Verse 9

Seen. All the promises have been fulfilled. How could any one have thought that we should have been permitted to dedicate this temple under the patronage of the king of Persia? (1 Esdras vi. 8.) Who would not have feared, lest the Christian religion should perish, under such violent persecutions? Converts admire its beauty and strength. (Calmet) --- The completion of the prophecies is a wonderful confirmation and comfort of Christians, (Worthington) whose faith is founded indeed for ever. (Haydock) --- The gates of hell shall not prevail. [Matthew xvi. 18.] (Menochius)

Verse 10


God is greatly to be praised for the establishment of his Church.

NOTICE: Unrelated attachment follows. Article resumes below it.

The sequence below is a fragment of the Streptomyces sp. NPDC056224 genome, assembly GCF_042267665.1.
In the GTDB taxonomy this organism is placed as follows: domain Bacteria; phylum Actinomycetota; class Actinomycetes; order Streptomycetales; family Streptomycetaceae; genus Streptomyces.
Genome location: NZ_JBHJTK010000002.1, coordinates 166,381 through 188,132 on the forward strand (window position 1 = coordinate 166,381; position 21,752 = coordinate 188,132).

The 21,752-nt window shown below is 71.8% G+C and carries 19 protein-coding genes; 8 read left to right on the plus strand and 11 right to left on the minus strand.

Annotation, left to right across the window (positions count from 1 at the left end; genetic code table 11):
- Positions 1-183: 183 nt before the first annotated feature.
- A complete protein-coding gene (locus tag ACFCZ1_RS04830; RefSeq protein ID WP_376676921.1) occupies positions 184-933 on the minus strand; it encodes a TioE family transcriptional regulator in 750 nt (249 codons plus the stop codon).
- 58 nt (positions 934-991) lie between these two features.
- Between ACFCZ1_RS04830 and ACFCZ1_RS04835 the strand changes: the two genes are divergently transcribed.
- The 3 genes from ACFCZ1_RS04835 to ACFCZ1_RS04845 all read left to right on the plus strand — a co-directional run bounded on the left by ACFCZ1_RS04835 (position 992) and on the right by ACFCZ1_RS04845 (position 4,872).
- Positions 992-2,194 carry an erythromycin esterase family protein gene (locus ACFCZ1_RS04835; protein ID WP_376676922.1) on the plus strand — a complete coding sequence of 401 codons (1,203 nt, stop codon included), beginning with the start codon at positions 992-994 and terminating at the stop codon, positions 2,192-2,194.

Temple. Greek: Naou. Septuagint, St. Ambrose, &c., though the Vatican and Alexandrian copies have Greek: Laou, "people," with the Arabic, Ethiopic, St. Augustine, &c. (Haydock) --- In the Church we receive many graces, (Calmet) even Christ himself, (St. Ambrose) to which those who refuse to be Catholics, can have no title. (Worthington)

Verse 11

Earth. all who hear of the wonders of God, must praise him; and who can be ignorant of what He has done, (Calmet) in the defeat of the enemies of his people, (Haydock) of Sennacherib, Cambyses, &c.? Yet all the earth will be instructed only by the propagation of the Gospel. (Calmet) --- Justice, against thy enemies, (Haydock) though this word may here imply "mercy," in opposition to the judgments, ver. 12. (Calmet) --- These perfections are never at variance. (Worthington)

Verse 12

Juda. Septuagint, Symmachus, &c., have "Judea," (Calmet) which would intimate, that the psalm was composed after the captivity. But the Hebrew reads Yehuda, "Juda," with St. Jerome. (Haydock)